Egyptian men never fail to continuously remind us Egyptian young ladies that we’re not as feminine or attractive as many foreign women can be; examples of these women can vary from Americans to Russians to even our Lebanese neighbours. Football season is always followed with a mass of photo sharing of young women all over the world who, according to Egyptian men, look far more attractive than the women their country has to offer. Even Ahmed Ezz’s most recent ad revolved around this widely spread joke. And even as I type this, I’m sure there is at least one conversation across town where a guy is frivolously bragging about how he’ll be travelling soon and boasting about his luck that he’ll be meeting REAL women, unlike the less desirable ones over here. The question is: are we really that unattractive?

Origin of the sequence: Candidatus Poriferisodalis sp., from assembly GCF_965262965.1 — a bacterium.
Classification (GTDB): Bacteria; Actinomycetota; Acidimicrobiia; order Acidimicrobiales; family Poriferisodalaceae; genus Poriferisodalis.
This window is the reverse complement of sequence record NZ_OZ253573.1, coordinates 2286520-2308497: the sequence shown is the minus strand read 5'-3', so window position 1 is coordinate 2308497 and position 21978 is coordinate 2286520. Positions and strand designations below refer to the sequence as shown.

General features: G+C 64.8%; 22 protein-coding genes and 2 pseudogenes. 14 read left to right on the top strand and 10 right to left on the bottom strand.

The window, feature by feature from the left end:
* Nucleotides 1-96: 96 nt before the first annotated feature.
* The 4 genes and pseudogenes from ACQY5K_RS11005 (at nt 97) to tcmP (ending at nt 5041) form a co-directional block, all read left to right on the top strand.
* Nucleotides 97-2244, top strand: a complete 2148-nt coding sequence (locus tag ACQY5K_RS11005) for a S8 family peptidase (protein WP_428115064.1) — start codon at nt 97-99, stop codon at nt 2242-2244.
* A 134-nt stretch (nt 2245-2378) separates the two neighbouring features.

But as Egyptian men continuously plead for more femininity, they themselves disrespect & insult women who show femininity here. In fact, I doubt they even like to see Egyptian women dressed in skirts or dresses of any kind and call them disrespectable, sluts and the like. So the modern Egyptian man apparently likes femininity and shames the Egyptian women for lacking it yet, he shall also shame her for wearing a skirt because it’s too feminine!
Moral of the story; Egyptian men are suffering from a rare subversion of bipolar disorder where mania is on the high and the only downs they’re getting are being handed out to women everyday… and I need a new I-pod, because Cairo looks a lot better through the music.
So you got to hear me rant about the injustice of a male dominant society, it’s my turn to hear you! If you’d like to discuss, rant, complain, or simply contact me; please, leave a comment or email me on email@example.com